In parallel, juxtaposed photographs General strike in Palestine Jerusalem 1929 / General strike in Palestine 2021 comes from Instagram account DocumentingPalestine. The ‘eternal-present’ struggle is jarring. It showcases that archival documents, art and photography are essential in understanding the stories of the Palestinian people and that colonialism is ongoing.

 

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According to DocumentingPalestine, “The Zionist narrative is very fragile, and it relies heavily on censorship to strengthen its impact. By alienating all opposing narratives, it ensures that its own narrative is the one received and broadcast to the masses."


The more Palestine is made visible, the more that people are exposed and become inquisitive about the cause. Every culture and identity is beautiful and when it is your own history, culture and identity you are highlighting, that beauty is magnified.


“Every image tells its own story, first through the visual and secondly through the caption that provides a description of time and place and activity. They offer a means of imagining and understanding the vastness of Palestine and Palestinians. They allow us to connect with our history and compare our past, present and imagine our future.”


The ethnic cleansing, censoring and violence against Palestinians is the attempt to erase Palestinians from Palestine. These artworks, photographs and documents showcase that this is impossible as the Palestinian cause is the memory of love and love itself. Those never die.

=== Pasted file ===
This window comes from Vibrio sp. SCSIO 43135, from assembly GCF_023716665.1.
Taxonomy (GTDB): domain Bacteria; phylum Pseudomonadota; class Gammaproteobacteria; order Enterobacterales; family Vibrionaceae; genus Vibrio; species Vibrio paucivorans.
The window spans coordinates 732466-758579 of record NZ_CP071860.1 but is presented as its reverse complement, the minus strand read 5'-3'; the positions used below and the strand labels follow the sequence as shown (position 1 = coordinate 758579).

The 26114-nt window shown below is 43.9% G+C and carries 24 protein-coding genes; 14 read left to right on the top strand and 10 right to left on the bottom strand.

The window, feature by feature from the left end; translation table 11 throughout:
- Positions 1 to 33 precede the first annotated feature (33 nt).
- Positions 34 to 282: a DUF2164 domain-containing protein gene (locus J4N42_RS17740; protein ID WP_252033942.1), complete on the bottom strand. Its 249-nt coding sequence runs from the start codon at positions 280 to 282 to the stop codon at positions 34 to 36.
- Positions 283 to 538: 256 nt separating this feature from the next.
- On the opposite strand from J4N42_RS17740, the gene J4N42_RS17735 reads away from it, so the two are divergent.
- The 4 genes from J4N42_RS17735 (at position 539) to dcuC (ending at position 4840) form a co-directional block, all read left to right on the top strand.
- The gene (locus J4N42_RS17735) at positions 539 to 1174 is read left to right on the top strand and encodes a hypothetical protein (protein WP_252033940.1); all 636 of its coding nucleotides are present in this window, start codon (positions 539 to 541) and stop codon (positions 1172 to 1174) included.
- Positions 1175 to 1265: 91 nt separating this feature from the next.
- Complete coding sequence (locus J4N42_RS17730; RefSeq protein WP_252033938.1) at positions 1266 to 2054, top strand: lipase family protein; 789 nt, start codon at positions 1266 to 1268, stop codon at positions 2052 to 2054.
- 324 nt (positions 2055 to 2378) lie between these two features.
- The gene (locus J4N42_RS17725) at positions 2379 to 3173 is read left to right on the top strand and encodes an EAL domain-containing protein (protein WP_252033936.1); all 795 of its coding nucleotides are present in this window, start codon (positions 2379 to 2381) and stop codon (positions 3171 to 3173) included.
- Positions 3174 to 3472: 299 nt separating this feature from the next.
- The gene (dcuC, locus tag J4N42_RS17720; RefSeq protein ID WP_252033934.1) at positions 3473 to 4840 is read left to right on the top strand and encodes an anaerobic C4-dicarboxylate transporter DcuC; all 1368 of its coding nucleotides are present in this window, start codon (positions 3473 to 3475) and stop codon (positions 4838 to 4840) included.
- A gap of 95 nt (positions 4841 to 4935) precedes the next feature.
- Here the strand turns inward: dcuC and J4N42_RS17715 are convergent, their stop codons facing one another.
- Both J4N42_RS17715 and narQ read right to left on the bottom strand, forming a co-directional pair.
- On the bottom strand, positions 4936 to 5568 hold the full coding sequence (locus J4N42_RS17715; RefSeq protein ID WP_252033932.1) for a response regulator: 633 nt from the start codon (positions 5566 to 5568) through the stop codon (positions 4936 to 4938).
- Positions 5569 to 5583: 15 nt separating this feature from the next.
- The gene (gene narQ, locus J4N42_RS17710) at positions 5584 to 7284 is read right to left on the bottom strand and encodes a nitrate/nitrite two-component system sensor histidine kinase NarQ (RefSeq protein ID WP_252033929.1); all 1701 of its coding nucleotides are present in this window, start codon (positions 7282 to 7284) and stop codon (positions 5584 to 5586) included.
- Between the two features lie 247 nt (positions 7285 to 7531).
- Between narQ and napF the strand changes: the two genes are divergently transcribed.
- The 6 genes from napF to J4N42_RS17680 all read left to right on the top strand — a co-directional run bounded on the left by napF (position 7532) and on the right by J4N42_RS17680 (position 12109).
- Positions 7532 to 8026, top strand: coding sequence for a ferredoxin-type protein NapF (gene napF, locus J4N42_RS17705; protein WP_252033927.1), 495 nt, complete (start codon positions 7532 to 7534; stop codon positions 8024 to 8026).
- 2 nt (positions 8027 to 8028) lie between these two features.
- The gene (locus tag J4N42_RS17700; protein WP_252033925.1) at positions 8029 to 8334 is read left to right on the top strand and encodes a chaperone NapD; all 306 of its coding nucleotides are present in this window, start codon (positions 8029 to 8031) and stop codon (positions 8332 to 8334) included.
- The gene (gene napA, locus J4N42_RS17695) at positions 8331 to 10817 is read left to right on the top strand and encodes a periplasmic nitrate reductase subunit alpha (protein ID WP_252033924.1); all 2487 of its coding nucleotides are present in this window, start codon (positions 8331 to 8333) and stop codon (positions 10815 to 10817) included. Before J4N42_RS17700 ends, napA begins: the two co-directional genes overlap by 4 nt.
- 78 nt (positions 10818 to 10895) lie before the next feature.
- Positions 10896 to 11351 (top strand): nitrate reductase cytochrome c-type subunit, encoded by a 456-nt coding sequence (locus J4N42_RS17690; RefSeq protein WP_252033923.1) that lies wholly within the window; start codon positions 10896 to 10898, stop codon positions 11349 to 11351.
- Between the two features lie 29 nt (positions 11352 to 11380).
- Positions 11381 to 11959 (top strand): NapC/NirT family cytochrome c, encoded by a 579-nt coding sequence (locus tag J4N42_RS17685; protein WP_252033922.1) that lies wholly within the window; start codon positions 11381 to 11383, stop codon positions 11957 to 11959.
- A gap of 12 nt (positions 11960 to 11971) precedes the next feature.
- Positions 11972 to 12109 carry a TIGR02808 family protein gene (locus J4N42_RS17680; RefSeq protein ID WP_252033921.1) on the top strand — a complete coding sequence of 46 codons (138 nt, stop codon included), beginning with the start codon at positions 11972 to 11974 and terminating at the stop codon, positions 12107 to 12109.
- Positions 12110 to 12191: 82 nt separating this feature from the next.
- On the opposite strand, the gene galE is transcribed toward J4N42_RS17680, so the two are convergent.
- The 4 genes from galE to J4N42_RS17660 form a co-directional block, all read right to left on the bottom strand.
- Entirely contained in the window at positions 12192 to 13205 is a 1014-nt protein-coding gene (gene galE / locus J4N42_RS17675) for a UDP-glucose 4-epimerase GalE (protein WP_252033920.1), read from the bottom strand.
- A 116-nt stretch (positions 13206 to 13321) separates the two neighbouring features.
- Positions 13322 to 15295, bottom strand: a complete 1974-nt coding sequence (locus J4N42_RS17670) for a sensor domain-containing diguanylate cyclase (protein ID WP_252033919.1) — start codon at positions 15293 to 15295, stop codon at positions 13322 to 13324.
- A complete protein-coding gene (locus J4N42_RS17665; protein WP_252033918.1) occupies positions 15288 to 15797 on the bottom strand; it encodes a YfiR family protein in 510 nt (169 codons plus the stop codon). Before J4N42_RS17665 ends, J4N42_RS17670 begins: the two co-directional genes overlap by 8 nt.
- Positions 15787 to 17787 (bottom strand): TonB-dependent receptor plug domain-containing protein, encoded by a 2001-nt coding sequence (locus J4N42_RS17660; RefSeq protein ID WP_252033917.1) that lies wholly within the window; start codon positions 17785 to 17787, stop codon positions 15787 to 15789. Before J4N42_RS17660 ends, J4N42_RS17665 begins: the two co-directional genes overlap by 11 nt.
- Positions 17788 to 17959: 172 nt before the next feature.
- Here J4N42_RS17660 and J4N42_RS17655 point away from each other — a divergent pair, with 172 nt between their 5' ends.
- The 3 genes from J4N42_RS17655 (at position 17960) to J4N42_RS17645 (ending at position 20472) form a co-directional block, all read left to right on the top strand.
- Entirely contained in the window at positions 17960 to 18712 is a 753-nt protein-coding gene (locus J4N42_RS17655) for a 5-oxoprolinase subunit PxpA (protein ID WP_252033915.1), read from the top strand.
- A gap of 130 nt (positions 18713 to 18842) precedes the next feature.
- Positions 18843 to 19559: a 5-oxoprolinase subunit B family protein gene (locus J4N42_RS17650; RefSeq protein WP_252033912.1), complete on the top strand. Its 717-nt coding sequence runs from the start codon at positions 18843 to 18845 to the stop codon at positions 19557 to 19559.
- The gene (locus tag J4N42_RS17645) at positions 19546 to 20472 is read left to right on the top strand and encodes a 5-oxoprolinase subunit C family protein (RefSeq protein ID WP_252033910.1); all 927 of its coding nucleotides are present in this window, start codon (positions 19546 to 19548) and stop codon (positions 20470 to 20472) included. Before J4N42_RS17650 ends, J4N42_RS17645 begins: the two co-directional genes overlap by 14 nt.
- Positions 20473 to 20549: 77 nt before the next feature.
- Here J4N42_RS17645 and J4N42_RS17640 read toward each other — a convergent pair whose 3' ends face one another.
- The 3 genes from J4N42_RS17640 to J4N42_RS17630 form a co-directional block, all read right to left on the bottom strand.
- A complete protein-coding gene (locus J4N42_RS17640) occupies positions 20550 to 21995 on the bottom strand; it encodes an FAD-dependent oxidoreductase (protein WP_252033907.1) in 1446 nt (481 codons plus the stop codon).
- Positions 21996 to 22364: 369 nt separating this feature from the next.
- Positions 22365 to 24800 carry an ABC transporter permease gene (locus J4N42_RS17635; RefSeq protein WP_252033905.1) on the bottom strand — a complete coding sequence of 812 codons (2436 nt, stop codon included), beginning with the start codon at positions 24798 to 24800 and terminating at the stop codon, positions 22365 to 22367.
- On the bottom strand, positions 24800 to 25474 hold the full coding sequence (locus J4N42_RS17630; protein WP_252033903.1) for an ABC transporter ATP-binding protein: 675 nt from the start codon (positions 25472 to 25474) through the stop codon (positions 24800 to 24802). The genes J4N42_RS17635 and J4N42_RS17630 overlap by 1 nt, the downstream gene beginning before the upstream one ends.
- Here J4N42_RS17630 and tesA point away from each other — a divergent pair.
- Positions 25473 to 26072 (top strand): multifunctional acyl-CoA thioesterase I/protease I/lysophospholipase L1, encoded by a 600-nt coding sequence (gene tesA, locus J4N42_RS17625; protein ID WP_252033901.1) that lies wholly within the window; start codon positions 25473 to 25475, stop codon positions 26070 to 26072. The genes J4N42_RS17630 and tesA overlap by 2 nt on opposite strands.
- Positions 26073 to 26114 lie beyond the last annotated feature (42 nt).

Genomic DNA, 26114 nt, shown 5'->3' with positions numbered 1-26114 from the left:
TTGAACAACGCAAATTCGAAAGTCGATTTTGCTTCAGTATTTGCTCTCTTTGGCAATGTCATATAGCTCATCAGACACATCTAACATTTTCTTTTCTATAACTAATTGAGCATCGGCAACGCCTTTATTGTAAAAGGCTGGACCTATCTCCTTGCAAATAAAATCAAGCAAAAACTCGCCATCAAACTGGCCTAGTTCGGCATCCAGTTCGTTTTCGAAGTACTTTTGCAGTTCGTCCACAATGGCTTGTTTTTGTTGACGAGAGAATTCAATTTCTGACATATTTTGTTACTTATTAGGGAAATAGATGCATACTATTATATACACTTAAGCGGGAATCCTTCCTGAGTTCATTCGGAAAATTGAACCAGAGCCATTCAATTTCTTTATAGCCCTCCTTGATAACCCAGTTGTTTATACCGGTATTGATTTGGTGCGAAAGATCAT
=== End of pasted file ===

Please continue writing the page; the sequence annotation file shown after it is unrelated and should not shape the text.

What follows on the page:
General Strike in Palestine. 1929. Photograph. Courtesy of DocumentingPalestine.
General Strike in Palestine. 1929. Photograph. Courtesy of DocumentingPalestine.

Overcoming Obstacles


This love is ever present, and through it, cultural centers and institutions continue their efforts to offer Palestinian people opportunities. Certainly, cultural institutions and initiatives, like Dar Yusuf Nasri Jacir center for Art and Research, the Palestinian Museum, Jersualem Quarterly, Institute for Palestinian Studies, and the Edward Said National Conservatory offer places for Palestinian voices to be heard.


According to Raed Hussein, “The experience of performing at the [Edward Said National Conservatory] conservatory was cathartic as a Palestinian that has lived his entire life outside of Palestine."


He added: "I had the opportunity to develop a relationship with the Edward Said Conservatory and I would describe their efforts to maintain any sort of thriving musical community in Palestine to be heroic. Because the kinds of obstacles that they face both in terms of the quality of instruction, the ability to be teachers, the availability of instruments, the ability to be able to be heard and perform wildly is extremely difficult."

 

Related: Why artists are being targeted in Lebanon

 

"[...] I am absolutely conscious that in the international classical music community, Israel’s philharmonic, which is based in Tel Aviv, has traveled all over the world. That is because of their resources and the fact that Israelis can travel and also obtain the best artistic education imaginable. They are the ones that get the opportunities, international visibility and I highly doubt that there are Arab members."


"Palestinians are literally doing the same thing but under occupation. Where is the opportunity for the Palestinian musicians and why is it that they are simply left behind? People don’t even know that they exist and that there is musical talent in Palestine. The only difference between an Israeli musician and a Palestinian musician is opportunity.”


The fight against apartheid and ethnic cleansing is ongoing. Palestinian voices and cultural institutions continue to raise their voices. The resounding echo is more than a legacy of loss. It is the dream of a people of rights, homeland, and peace. The echo will never fade. Their voices won’t be silenced.


(This article was originally published in our print issue, PRECIPICE, in August 2021. The views expressed in this article are that of the writer)

 

Danielle Krikorian is an art historian and graduate student from UCL's MA History of Art programme.